Fig. 2
Fig. 2

Histological findings: Photomicrograph of resected specimen from brain metastases demonstrates cartilage compositions (a) (hematoxylin and eosin [HE] staining, × 100) and epithelial tumors (b) (cytokeratin AE1/AE3 staining, × 100). c, d Photomicrograph of HE and cytokeratin AE1/AE3 stained specimen demonstrates findings conformable with resected specimen from primary lung lesion (magnification, × 100)

Fig. 3
Fig. 3

a Brain magnetic resonance imaging (MRI) shows meningeal dissemination in left lateral ventricle (arrow). b Chest x-ray scan shows two nodule shadows in left lower lung field (arrow)

Fig. 4
Fig. 4

Computed tomography (CT) image illustrates two nodules in left upper lobe (a) and lower lobe (b) prior to treatment. The size of the nodules (arrow) was reduced following treatment (right panel)

Discussion and conclusions

Complete surgical resection is the first choice for standard treatment for PCS, if possible. On the other hand, effective systemic chemotherapy in patients with inoperable PCS has not yet been developed [7] although the prognosis of PCS is poorer than that of other types of NSCLC [8]. In the present report, the multiple kinase inhibitor pazopanib showed an obvious effect in a case of metastatic PCS.

Several papers have reported that the prognosis of patients with PCS was poor, with a median survival of approximately 1 year [9, 10]. Although a few reports showed that doxorubicin-based regimens had some effect on metastatic PCS [1, 11], standard chemotherapy for metastatic PCS has not yet been developed [12]. Therefore, pazopanib has the potential to become one of the new treatment options for inoperable PCS.

In-frame deletions at exon 19 in the EGFR gene in both the carcinomatous component and the sarcomatous component have been detected in resected PCS specimens [13], indicating the potential to identify oncogenic driver mutations for targeting in PCS tumors. We performed mutational analysis of KIT Proto-Oncogene Receptor Tyrosine Kinase (KIT) and Platelet-Derived Growth Factor Receptor-A (PDGFRA) genes in the present case, because pazopanib has inhibitory activity on PDGFR-α/β and c-Kit [14]. We found no active mutations of these genes, suggesting that the tumor regression in the present case might be attributable to inhibition by pazopanib of VEGFR instead of that of KIT and PDGFR. Previous research demonstrated that VEGF, but not c-KIT, epidermal growth factor receptor (EGFR), or human epidermal growth factor receptor 2 (HER-2), was strongly expressed in both the carcinomatous component and the sarcomatous component in 30 cases of uterine carcinosarcoma [15]. Clinical analysis revealed that increased VEGF and VEGFR-3 expression indicated poor survival in uterine and ovarian carcinosarcomas from analysis of 25 patient samples [16]. Therefore, it would be valuable if the expression of VEGF and VEGFR in PCS tumors could be surveyed, which could indicate the possibility of a novel treatment strategy via the VEGF/VEGFR axis in PCS. Further clinical study is needed to elucidate the crucial signals for PCS.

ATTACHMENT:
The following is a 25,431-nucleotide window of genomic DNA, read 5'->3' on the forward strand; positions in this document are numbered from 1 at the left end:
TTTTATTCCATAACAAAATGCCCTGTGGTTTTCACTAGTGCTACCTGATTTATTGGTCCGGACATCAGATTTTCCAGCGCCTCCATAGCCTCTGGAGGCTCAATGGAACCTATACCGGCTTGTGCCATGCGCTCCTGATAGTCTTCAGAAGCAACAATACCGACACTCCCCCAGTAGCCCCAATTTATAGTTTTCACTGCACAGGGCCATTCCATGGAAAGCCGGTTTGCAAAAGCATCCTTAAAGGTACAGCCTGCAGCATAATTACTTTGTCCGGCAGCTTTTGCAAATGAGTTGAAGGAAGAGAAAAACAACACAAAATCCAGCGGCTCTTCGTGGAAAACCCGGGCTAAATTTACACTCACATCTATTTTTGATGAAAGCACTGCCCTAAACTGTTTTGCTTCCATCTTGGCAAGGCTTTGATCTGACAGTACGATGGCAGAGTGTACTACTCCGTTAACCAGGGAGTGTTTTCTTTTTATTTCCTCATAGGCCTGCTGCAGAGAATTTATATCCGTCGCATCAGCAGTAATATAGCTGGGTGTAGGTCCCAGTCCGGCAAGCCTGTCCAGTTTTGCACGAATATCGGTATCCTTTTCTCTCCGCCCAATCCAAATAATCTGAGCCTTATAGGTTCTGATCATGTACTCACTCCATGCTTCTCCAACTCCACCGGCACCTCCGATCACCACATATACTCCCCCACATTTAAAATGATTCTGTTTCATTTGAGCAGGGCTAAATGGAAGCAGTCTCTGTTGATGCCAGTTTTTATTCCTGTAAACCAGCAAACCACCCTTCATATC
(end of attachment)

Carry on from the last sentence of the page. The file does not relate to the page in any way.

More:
In the present case, the pulmonary metastatic lesions from PCS showed a marked reduction in size in response to pazopanib treatment. This is the first case of PCS demonstrating a good clinical response to molecular targeted therapy. Although a phase II clinical study found that the response rate to pazopanib in uterine carcinosarcoma was 0% (0/19) [17], another study reported the first cases of positive clinical response to pazopanib in patients with uterine carcinosarcoma and ovarian carcinosarcoma [18].

These findings would indicate the heterogeneity of dominant survival signals in carcinosarcoma regardless of the primary lesions. Therefore, the attempt should be made to identify a predictive biomarker, such as VEGF/VEGFR, for response to certain specific drugs in types of carcinosarcoma including PCS.

We have reported the case of a patient with PCS who showed a good response to pazopanib, albeit with dose reduction by half owing to adverse effects. Pazopanib may have potential in the treatment of PCS. Although PCS is extremely rare, continued study of the clinical benefits of pazopanib may aid in the development of a new therapeutic strategy for patients with metastatic PCS.

Abbreviations

c-KIT: 

Proto-oncogene c-Kit

PCS: 

Pulmonary carcinosarcoma

PDGFR: 

Platelet-derived growth factor receptor

VEGFR: 

Vascular endothelial growth factor receptor

Declarations

Acknowledgements

The authors wish to thank Mitsutoshi Nakada, Katsuyoshi Miyashita for operating the patient.

Funding

Not applicable.

Availability of data and materials

All data are presented in the manuscript.

Authors’ contributions

AT and SY were involved with concept and design of this manuscript. AT, ST and SY were involved with making treatment decisions. AT and TY were involved with drafting this manuscript. HK, KY, KO, HE and HI proofread the manuscript. All authors have read and approved the final version of the edited manuscript.

Ethics approval and consent to participate

Not applicable.

Consent for publication

Written informed consent was obtained from the patient for publication of this case report and any accompanying images. A copy of the written consent is available for review by the Editor of this journal.

Competing interests

The authors declare that they have no competing interests.

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Authors’ Affiliations

(1)
Division of Medical Oncology, Cancer Research Institute, Kanazawa University, 13-1, Takara-machi, Kanazawa Ishikawa, 920-0934, Japan
(2)
Department of Pulmonary Medicine, Graduate School of Medical Science, Kyoto Prefectural University of Medicine, Kyoto, Japan
(3)
Division of Pathology, Kanazawa University Hospital, Kanazawa, Japan

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Copyright

© The Author(s). 2018